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Respect the Rotation in Equity Markets?

Jesse Pound and Thomas Franck of CNBC report the S&P 500 rises for a 7th straight day after strong jobs report, best winning streak in 10 months:

Stocks rose on Friday and the S&P 500 hit another record high after the June jobs report showed an accelerating recovery for the U.S. labor market.

The broad market index rose 0.7%, while the tech-heavy Nasdaq Composite climbed 0.8% to notch its own record. The Dow Jones Industrial Average added about 160 points. The S&P 500 has now risen for seven consecutive sessions, its longest winning streak since August. 

Solid moves by major tech stocks helped support the overall market on Friday, with shares of Apple and Salesforce rising by nearly 2% and 1.3%, respectively. Microsoft jumped 2.2%.

For the week, the Nasdaq Composite rose 2%, while the S&P 500 and Dow climbed 1.7% and 1.1%, respectively.

The strong week on Wall Street was spurred by a string of solid economic reports, capped by a better-than-expected jobs report on Friday morning.

The economy added 850,000 jobs last month, according to the Bureau of Labor Statistics. Economists surveyed by Dow Jones were expecting an addition of 706,000. The print topped the 583,000 jobs created in May.

“This is a strong report and should be taken as a sign of things to come for an accelerating labor market,” Aberdeen Standard Investments deputy chief economist James McCann said in a note.

Angelo Kourkafas, an investment strategist at Edward Jones, said that the report showed solid growth but wouldn’t change the Fed’s policy path, hitting a sweet spot for markets.

“I think it was one of these goldilocks-type of reports, because hiring accelerated -- which is a positive sign for the second half and the recovery -- but not so much that it would trigger a reaction of an accelerated timeline for the Federal Reserve to start tapering,” Kourkafas said.

In addition to the job gains, average hourly wages rose 0.3% for the month and are up 3.6% year over year, matching expectations.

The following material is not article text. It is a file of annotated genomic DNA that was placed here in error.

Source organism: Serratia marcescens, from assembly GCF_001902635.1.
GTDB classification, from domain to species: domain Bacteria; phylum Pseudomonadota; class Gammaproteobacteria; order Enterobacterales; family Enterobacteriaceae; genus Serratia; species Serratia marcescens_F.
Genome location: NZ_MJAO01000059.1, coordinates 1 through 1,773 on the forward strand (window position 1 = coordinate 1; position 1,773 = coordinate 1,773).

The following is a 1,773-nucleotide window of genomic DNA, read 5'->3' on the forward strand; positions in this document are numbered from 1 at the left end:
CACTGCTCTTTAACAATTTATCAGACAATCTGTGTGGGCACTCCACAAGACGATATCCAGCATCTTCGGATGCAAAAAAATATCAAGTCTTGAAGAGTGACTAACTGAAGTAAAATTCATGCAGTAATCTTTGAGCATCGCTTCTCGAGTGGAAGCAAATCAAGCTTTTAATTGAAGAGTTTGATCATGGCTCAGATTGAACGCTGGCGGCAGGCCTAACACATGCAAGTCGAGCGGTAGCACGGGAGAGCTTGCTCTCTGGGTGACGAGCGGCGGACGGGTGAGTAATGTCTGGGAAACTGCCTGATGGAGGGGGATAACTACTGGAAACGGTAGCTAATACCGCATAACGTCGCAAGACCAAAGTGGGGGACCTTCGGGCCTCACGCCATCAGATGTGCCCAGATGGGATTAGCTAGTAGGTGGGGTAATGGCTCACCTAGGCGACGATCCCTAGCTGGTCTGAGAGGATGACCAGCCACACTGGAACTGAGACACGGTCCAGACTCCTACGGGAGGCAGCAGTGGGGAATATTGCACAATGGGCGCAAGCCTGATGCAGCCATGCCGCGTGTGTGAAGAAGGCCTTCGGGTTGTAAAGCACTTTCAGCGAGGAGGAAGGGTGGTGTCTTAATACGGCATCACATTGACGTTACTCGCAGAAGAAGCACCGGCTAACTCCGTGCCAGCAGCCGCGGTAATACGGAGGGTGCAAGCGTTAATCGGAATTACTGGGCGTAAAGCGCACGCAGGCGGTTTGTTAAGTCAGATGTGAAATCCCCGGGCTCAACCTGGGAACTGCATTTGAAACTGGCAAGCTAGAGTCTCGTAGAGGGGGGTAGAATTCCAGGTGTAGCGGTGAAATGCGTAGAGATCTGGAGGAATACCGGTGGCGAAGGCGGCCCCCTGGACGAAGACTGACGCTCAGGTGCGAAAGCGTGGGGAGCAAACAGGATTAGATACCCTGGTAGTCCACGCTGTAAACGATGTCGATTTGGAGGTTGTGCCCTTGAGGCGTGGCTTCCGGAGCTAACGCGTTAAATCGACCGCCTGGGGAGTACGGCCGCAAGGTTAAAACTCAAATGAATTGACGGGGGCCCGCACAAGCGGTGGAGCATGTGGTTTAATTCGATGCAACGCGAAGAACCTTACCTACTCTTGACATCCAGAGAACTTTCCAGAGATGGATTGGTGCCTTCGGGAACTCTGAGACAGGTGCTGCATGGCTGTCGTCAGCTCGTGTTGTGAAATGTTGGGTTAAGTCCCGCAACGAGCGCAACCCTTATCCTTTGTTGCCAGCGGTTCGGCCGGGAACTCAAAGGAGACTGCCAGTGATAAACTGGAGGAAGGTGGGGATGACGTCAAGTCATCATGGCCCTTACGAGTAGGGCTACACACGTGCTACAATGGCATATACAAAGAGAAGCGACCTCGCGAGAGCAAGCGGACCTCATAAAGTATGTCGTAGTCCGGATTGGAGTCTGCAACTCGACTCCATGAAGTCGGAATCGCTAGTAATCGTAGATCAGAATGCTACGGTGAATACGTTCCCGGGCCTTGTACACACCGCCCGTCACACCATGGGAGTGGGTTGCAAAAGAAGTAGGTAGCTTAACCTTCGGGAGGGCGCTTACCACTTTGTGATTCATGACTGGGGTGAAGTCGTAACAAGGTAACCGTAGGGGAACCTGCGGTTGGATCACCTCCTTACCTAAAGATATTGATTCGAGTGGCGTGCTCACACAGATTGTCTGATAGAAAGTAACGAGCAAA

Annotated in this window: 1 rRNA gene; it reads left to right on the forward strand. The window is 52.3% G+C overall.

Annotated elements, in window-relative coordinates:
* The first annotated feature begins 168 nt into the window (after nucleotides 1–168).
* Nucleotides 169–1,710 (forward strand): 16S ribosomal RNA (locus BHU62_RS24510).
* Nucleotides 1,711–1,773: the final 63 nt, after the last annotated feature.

Goldman Sachs chief economist Jan Hatzius said that the report eased concerns about a labor shortage.

“I think we also learned that the explanations for the weaker numbers from April and May -- namely that seasonal probably weighing on job growth and probably some impact from the unemployment benefits on labor supply -- that those were pretty good explanations. So I think it was reassuring, in that sense,” Hatzius said on CNBC’s “Squawk on the Street,” adding that the unemployment rate coming in higher than expected showed that the recovery still had a long way to go.

Even with the recent strength for stocks, market strategists say that uncertainty about the Fed and the upcoming earnings season could keep stocks from making major gains in the near term.

“I think there’s less major catalysts now. The market is still very much concerned about the Fed’s reaction function,” said Max Gokhman, head of asset allocation at Pacific Life Fund Advisors, adding that he thought there was still a lot of slack in the labor market.

On Friday, shares of Boeing fell 1.3%, weighing on the Dow, after a 737 cargo plane made an emergency landing off the coast of Honolulu. IBM’s stock fell 4.6% after the company announced that president and former Red Hat CEO Jim Whitehurst was stepping down.

The U.S. markets will be closed on Monday for the July 4 holiday.

Patti Domm of CNBC also reports the Fed could be a surprise catalyst for the markets in holiday week: 

The quiet holiday week ahead could hold some fireworks for investors if the Federal Reserve reveals its thinking on its bond buying program.

The four-day trading week could see stocks drift along the record levels reached recently. The closely watched 10-year Treasury yield has held under 1.5%, a positive for tech which outperformed with a more than 2.9% gain for the week.

There are very few economic reports of note, aside from ISM services data on Tuesday. But the Fed’s minutes from its last meeting will be released Wednesday afternoon, and there is potential for the market to learn more about the central bank’s behind-the-scenes discussions on winding down its quantitative easing program.

“Our base case is that rates drift higher, but in order to that get that move higher you need a catalyst to get there,” said Brian Daingerfield, head of G10 FX strategy Americas at NatWest Markets. “Either the Fed has to move forward aggressively on tapering, or you have to get the data really rocking, and you don’t have either.”

Friday’s report that 850,000 jobs were added in June was better than expected. However, the unemployment rate missed expectations after rising by 0.1 percentage points to 5.9%. Economists expected the rate to fall to 5.6%. The report was not seen as strong enough to encourage the Fed to step away sooner from its easy policies. It was, however, seen as a positive — yet largely incomplete — picture of the labor market.

Daingerfield said there is the potential for the Fed’s June meeting minutes to surprise the market, similar to the way April minutes did.